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One-make series still on the agenda for ARC

The Subaru RS Challenge one-makes series was a big success in the early 2000s. Photo: Subaru Australia

A one-make series has sparked the interest of the Australian Rally Championship, following the successful rejuvenation of the Subaru RS Challenge in the Tasmanian Rally Championship.

Speaking to RallySport Magazine at Rally Tasmania recently, CAMS Australian Rally Championship (ARC) Manager, Justin Hunt, said that it was something that they were “looking into”.

The ARC has run a number of one-make series’ over the years, featuring cars such as the Daihatsu Charade, Toyota Corolla, Proton Satria and, most recently, the 2.5-litre non-turbo Impreza RS.

Through the support of Buckby Subaru in Launceston, a one-make series for these Impreza RS cars has again taken off, and now the ARC are seriously looking into the prospect of a one-make series for the national championship.

“We are open to ideas on what cars people would be interested in campaigning in a one-make series,” Hunt said.

“The RS series in Tasmania has been very successful, with the cars being cheap to run, and a fully prepared car able to be purchased for around $20,000.”

Selecting the right car for the ARC is not easy though, and either manufacturer support, or backing from a major sponsor, would seemingly be required for the series to get off the ground.

While it may be ‘pie in the sky’ thinking, a prize package similar to the Junior WRC would likely be needed for the series to take off.

The winner of the Junior WRC – a series run in Ford Fiesta R2 cars – receives a fully prepared Ford Fiesta R5, enabling the winner to take the next step up in the sport.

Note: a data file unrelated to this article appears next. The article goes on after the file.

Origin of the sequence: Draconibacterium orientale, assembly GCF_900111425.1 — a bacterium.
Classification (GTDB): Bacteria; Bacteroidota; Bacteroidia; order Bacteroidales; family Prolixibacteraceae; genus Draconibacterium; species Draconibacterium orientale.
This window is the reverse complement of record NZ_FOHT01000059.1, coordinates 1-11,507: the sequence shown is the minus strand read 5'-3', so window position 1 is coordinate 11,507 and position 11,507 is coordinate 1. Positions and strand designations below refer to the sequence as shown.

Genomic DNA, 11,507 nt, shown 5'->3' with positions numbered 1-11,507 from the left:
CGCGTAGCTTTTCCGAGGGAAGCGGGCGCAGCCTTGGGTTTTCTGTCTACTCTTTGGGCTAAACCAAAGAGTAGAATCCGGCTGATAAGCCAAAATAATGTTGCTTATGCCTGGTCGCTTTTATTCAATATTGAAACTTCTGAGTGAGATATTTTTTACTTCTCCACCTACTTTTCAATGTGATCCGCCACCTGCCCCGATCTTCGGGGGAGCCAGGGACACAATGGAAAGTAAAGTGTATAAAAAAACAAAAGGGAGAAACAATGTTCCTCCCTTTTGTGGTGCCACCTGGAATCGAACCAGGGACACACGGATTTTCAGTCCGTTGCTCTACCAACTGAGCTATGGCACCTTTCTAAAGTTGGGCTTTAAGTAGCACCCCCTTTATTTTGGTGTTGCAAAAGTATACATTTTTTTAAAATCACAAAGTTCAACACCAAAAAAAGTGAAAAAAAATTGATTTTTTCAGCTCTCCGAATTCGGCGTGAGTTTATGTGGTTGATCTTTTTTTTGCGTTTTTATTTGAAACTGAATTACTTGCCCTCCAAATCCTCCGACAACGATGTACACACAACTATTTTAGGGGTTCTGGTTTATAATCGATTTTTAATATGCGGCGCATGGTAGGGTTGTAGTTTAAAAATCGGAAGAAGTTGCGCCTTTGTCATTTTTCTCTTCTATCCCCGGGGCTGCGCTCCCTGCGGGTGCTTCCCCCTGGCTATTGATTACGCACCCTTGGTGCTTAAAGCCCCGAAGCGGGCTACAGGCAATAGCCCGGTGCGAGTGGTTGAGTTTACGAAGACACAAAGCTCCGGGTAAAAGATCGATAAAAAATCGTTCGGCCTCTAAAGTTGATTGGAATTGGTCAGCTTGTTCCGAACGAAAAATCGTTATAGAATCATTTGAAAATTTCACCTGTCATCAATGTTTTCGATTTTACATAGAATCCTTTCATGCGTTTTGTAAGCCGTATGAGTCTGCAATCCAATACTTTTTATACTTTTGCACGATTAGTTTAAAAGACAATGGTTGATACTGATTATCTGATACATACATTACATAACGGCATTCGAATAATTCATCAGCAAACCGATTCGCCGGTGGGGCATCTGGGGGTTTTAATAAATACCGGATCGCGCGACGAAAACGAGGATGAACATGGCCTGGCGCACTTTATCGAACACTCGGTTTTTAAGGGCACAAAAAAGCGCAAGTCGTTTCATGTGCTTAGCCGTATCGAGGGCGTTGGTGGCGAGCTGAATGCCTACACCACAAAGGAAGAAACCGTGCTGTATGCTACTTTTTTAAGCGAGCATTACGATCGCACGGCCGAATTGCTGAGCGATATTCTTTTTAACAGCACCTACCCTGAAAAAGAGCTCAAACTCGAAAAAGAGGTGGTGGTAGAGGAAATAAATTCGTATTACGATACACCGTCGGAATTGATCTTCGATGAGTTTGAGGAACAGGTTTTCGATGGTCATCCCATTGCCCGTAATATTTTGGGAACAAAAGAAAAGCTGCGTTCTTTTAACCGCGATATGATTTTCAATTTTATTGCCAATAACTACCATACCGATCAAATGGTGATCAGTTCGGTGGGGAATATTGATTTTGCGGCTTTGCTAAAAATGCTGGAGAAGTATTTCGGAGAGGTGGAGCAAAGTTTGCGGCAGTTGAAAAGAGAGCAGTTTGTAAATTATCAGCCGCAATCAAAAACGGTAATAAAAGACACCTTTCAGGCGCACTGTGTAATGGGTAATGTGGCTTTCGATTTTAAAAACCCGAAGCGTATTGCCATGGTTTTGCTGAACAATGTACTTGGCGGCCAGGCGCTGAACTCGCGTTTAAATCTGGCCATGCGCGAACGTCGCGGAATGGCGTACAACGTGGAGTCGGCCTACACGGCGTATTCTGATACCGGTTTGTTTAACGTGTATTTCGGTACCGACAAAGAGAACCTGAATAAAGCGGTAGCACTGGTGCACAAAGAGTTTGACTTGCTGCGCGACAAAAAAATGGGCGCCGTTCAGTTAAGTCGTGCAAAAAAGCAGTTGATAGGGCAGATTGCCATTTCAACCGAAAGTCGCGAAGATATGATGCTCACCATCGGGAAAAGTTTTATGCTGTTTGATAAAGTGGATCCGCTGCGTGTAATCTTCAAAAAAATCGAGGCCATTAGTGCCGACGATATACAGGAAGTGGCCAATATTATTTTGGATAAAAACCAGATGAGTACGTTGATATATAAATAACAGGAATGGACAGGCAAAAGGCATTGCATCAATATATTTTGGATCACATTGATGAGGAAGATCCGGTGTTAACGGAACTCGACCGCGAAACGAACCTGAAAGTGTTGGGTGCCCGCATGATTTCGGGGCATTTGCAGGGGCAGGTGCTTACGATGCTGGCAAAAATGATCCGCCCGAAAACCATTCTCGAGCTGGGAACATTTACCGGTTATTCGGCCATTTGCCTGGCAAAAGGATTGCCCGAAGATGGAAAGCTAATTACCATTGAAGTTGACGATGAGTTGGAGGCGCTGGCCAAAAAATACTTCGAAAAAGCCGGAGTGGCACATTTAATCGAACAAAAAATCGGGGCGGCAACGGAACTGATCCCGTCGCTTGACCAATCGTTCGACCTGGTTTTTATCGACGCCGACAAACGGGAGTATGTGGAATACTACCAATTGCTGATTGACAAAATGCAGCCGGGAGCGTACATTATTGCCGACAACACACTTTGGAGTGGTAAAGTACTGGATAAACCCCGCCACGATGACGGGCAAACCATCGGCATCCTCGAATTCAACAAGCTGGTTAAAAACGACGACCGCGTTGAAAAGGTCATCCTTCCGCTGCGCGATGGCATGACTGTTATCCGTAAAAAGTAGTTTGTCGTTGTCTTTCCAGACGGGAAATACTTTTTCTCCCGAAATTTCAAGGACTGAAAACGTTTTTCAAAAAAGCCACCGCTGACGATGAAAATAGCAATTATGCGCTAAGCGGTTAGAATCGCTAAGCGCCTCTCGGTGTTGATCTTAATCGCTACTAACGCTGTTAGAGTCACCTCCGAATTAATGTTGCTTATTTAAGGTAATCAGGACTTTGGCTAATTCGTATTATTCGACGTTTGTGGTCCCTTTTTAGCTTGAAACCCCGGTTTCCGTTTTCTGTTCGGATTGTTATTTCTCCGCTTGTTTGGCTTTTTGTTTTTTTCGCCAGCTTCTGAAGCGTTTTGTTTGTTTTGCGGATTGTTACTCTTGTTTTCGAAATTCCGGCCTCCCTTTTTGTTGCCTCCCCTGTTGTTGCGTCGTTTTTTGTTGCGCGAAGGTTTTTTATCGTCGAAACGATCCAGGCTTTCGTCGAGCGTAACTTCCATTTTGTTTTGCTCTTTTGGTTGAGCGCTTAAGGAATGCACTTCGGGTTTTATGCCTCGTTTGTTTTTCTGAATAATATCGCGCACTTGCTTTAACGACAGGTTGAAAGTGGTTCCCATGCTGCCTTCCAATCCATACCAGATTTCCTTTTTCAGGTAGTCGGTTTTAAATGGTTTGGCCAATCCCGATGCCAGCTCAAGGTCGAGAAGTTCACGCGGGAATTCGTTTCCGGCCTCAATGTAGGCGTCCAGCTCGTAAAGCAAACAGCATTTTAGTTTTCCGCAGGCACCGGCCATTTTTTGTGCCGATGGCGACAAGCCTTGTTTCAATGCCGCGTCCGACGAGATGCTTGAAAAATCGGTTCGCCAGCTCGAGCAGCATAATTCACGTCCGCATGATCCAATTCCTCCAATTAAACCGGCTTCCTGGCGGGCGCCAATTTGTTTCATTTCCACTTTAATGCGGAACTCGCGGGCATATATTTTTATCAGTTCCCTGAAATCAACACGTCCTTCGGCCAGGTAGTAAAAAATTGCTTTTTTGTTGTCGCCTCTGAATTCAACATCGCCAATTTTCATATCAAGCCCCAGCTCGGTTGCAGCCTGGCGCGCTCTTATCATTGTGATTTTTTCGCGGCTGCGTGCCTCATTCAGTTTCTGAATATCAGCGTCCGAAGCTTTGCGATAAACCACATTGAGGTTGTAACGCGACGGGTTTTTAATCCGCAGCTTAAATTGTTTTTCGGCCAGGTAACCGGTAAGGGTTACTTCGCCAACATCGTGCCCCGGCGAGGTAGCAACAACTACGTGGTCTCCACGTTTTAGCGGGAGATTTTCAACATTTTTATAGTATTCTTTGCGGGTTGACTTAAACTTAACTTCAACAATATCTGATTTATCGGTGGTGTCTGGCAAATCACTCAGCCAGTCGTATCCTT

If, for example, Australia’s one-make series was in front-wheel drive Toyota Yaris’, then the winner’s prize could be a fully prepared Yaris AP4.

Bucky Subaru’s Ben Newman is a regular competitor in Tasmania’s Impreza RS one-make series. Photo: Peter Whitten

There has been talk that either a Toyota 86 or Subaru BRZ series could work well, but neither of these seem likely.

Toyota are committed to running their cars in circuit racing, and Subaru’s National Corporate Affairs and Public Relations Manager, Dave Rowley, told RallySport Mag that it’s also unlikely that we’ll see a rally version of the BRZ.

“Historically, we did, of course, have the Impreza RS series back in the noughties, which was a fruitful exercise for both the Subaru brand and competitors,” Rowley said.

“As you know, some of those cars are still doing the rounds today, which is a testament to their longevity – and Subaru engineering!

“Our commitment in the ARC has – and continues to be – All-Wheel Drive. Rallying is great for demonstrating the AWD advantage and, of course, it’s something that complements our Marketing activities, also boosted by Molly’s tremendous Ambassador appeal.

“Just like you, we‘ve heard some suggestions of a BRZ, but this isn’t backed by us.

“As always, we’re happy to consider any proposals that come our way. Of course, it’s a long way between a proposal and a commitment!” Rowley explained.

Victoria's Hyundai Excel rally series has been popular for many years. Photo: John Doutch

Victoria’s Hyundai Excel rally series has been popular for many years. Photo: John Doutch

ARC Manager Hunt also stresses that, at this stage, they are just formulating ideas, but the series has merits.

“Like we always do, we’re actively speaking with manufacturers and sponsors about our championship,” he said.

To be successful it would need to not only be affordable, but offer a worthy prize package, and support to enable competitors to get to all the qualifying rounds.

* If you have ideas on the perfect car for a one-make ARC series, contact the championship HERE.

Peter has been the editor of RallySport Magazine since its inception in 1989, in both printed and online form. He is a long-time competitor, event organiser and official, as well as working in the media.

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